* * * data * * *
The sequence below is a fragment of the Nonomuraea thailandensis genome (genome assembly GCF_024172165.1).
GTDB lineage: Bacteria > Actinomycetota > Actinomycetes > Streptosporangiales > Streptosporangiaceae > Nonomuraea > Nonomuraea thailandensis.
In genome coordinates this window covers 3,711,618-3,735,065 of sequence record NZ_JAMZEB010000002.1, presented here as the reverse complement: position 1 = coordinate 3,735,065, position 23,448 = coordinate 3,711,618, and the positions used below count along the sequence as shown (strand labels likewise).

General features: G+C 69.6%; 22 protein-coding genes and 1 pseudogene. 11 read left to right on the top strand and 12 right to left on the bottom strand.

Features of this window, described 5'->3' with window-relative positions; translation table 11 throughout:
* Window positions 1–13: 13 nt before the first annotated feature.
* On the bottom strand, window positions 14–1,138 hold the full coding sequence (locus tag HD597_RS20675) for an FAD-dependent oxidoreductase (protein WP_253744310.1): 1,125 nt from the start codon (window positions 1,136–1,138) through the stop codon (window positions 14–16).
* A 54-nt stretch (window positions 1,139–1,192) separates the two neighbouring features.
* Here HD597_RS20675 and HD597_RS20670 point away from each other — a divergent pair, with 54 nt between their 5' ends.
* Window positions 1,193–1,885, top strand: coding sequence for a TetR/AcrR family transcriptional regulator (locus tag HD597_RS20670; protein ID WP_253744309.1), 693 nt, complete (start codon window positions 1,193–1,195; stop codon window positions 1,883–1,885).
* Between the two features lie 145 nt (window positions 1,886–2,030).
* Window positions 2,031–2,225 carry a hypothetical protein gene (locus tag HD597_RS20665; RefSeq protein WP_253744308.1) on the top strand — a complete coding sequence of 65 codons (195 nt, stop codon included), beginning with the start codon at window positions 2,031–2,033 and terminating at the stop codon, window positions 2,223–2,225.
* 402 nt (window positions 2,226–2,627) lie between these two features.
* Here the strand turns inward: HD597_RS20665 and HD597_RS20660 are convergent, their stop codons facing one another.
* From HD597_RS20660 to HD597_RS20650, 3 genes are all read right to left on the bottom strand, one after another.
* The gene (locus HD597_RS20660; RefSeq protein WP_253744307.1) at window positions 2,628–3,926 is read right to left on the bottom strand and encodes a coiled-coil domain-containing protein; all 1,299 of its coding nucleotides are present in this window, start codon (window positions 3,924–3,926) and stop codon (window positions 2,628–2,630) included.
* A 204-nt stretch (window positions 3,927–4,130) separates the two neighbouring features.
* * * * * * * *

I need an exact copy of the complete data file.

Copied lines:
The sequence below is a fragment of the Nonomuraea thailandensis genome (genome assembly GCF_024172165.1).
GTDB lineage: Bacteria > Actinomycetota > Actinomycetes > Streptosporangiales > Streptosporangiaceae > Nonomuraea > Nonomuraea thailandensis.
In genome coordinates this window covers 3,711,618-3,735,065 of sequence record NZ_JAMZEB010000002.1, presented here as the reverse complement: position 1 = coordinate 3,735,065, position 23,448 = coordinate 3,711,618, and the positions used below count along the sequence as shown (strand labels likewise).

General features: G+C 69.6%; 22 protein-coding genes and 1 pseudogene. 11 read left to right on the top strand and 12 right to left on the bottom strand.

Features of this window, described 5'->3' with window-relative positions; translation table 11 throughout:
* Window positions 1–13: 13 nt before the first annotated feature.
* On the bottom strand, window positions 14–1,138 hold the full coding sequence (locus tag HD597_RS20675) for an FAD-dependent oxidoreductase (protein WP_253744310.1): 1,125 nt from the start codon (window positions 1,136–1,138) through the stop codon (window positions 14–16).
* A 54-nt stretch (window positions 1,139–1,192) separates the two neighbouring features.
* Here HD597_RS20675 and HD597_RS20670 point away from each other — a divergent pair, with 54 nt between their 5' ends.
* Window positions 1,193–1,885, top strand: coding sequence for a TetR/AcrR family transcriptional regulator (locus tag HD597_RS20670; protein ID WP_253744309.1), 693 nt, complete (start codon window positions 1,193–1,195; stop codon window positions 1,883–1,885).
* Between the two features lie 145 nt (window positions 1,886–2,030).
* Window positions 2,031–2,225 carry a hypothetical protein gene (locus tag HD597_RS20665; RefSeq protein WP_253744308.1) on the top strand — a complete coding sequence of 65 codons (195 nt, stop codon included), beginning with the start codon at window positions 2,031–2,033 and terminating at the stop codon, window positions 2,223–2,225.
* 402 nt (window positions 2,226–2,627) lie between these two features.
* Here the strand turns inward: HD597_RS20665 and HD597_RS20660 are convergent, their stop codons facing one another.
* From HD597_RS20660 to HD597_RS20650, 3 genes are all read right to left on the bottom strand, one after another.
* The gene (locus HD597_RS20660; RefSeq protein WP_253744307.1) at window positions 2,628–3,926 is read right to left on the bottom strand and encodes a coiled-coil domain-containing protein; all 1,299 of its coding nucleotides are present in this window, start codon (window positions 3,924–3,926) and stop codon (window positions 2,628–2,630) included.
* A 204-nt stretch (window positions 3,927–4,130) separates the two neighbouring features.